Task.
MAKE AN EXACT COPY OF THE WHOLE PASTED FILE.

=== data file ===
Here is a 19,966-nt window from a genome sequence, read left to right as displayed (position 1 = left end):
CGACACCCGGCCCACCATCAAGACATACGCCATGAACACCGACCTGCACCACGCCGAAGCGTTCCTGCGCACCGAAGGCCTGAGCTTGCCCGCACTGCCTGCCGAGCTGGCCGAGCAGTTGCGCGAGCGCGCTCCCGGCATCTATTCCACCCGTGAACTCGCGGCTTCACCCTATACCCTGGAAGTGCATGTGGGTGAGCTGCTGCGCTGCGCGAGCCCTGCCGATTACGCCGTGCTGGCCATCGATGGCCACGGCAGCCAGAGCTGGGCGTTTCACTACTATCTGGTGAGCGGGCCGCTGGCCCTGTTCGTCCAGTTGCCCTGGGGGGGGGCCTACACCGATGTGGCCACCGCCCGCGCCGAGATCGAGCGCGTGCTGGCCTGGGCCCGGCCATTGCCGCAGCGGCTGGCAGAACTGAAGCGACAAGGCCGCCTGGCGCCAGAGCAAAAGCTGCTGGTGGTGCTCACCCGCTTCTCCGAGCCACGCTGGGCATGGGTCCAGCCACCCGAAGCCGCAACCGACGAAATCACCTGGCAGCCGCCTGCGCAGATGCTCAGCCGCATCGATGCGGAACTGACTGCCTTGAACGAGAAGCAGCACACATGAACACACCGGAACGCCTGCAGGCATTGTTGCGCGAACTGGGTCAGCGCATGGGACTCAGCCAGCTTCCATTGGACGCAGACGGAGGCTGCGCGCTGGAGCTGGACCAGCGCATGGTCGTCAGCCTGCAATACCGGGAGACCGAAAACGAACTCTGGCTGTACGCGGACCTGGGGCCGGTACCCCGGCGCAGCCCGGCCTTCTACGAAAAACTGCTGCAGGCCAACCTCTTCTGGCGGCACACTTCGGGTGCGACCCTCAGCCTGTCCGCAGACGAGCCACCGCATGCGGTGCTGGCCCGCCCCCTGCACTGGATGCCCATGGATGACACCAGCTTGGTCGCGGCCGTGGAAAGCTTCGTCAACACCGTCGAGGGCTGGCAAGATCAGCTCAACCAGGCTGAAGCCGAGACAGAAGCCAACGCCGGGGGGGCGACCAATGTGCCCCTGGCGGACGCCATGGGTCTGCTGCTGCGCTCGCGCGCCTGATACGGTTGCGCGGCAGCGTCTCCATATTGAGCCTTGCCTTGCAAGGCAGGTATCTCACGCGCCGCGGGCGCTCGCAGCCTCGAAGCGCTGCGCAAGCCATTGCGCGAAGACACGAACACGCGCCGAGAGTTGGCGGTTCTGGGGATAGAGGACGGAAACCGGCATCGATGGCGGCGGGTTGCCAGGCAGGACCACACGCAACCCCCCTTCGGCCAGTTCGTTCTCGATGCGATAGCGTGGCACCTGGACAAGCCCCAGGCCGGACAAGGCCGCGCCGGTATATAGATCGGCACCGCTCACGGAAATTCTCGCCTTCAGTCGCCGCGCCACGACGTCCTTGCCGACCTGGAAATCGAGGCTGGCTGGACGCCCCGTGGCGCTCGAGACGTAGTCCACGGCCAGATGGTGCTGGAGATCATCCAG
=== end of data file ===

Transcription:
Here is a 19,966-nt window from a genome sequence, read left to right as displayed (position 1 = left end):
CGACACCCGGCCCACCATCAAGACATACGCCATGAACACCGACCTGCACCACGCCGAAGCGTTCCTGCGCACCGAAGGCCTGAGCTTGCCCGCACTGCCTGCCGAGCTGGCCGAGCAGTTGCGCGAGCGCGCTCCCGGCATCTATTCCACCCGTGAACTCGCGGCTTCACCCTATACCCTGGAAGTGCATGTGGGTGAGCTGCTGCGCTGCGCGAGCCCTGCCGATTACGCCGTGCTGGCCATCGATGGCCACGGCAGCCAGAGCTGGGCGTTTCACTACTATCTGGTGAGCGGGCCGCTGGCCCTGTTCGTCCAGTTGCCCTGGGGGGGGGCCTACACCGATGTGGCCACCGCCCGCGCCGAGATCGAGCGCGTGCTGGCCTGGGCCCGGCCATTGCCGCAGCGGCTGGCAGAACTGAAGCGACAAGGCCGCCTGGCGCCAGAGCAAAAGCTGCTGGTGGTGCTCACCCGCTTCTCCGAGCCACGCTGGGCATGGGTCCAGCCACCCGAAGCCGCAACCGACGAAATCACCTGGCAGCCGCCTGCGCAGATGCTCAGCCGCATCGATGCGGAACTGACTGCCTTGAACGAGAAGCAGCACACATGAACACACCGGAACGCCTGCAGGCATTGTTGCGCGAACTGGGTCAGCGCATGGGACTCAGCCAGCTTCCATTGGACGCAGACGGAGGCTGCGCGCTGGAGCTGGACCAGCGCATGGTCGTCAGCCTGCAATACCGGGAGACCGAAAACGAACTCTGGCTGTACGCGGACCTGGGGCCGGTACCCCGGCGCAGCCCGGCCTTCTACGAAAAACTGCTGCAGGCCAACCTCTTCTGGCGGCACACTTCGGGTGCGACCCTCAGCCTGTCCGCAGACGAGCCACCGCATGCGGTGCTGGCCCGCCCCCTGCACTGGATGCCCATGGATGACACCAGCTTGGTCGCGGCCGTGGAAAGCTTCGTCAACACCGTCGAGGGCTGGCAAGATCAGCTCAACCAGGCTGAAGCCGAGACAGAAGCCAACGCCGGGGGGGCGACCAATGTGCCCCTGGCGGACGCCATGGGTCTGCTGCTGCGCTCGCGCGCCTGATACGGTTGCGCGGCAGCGTCTCCATATTGAGCCTTGCCTTGCAAGGCAGGTATCTCACGCGCCGCGGGCGCTCGCAGCCTCGAAGCGCTGCGCAAGCCATTGCGCGAAGACACGAACACGCGCCGAGAGTTGGCGGTTCTGGGGATAGAGGACGGAAACCGGCATCGATGGCGGCGGGTTGCCAGGCAGGACCACACGCAACCCCCCTTCGGCCAGTTCGTTCTCGATGCGATAGCGTGGCACCTGGACAAGCCCCAGGCCGGACAAGGCCGCGCCGGTATATAGATCGGCACCGCTCACGGAAATTCTCGCCTTCAGTCGCCGCGCCACGACGTCCTTGCCGACCTGGAAATCGAGGCTGGCTGGACGCCCCGTGGCGCTCGAGACGTAGTCCACGGCCAGATGGTGCTGGAGATCATCCAG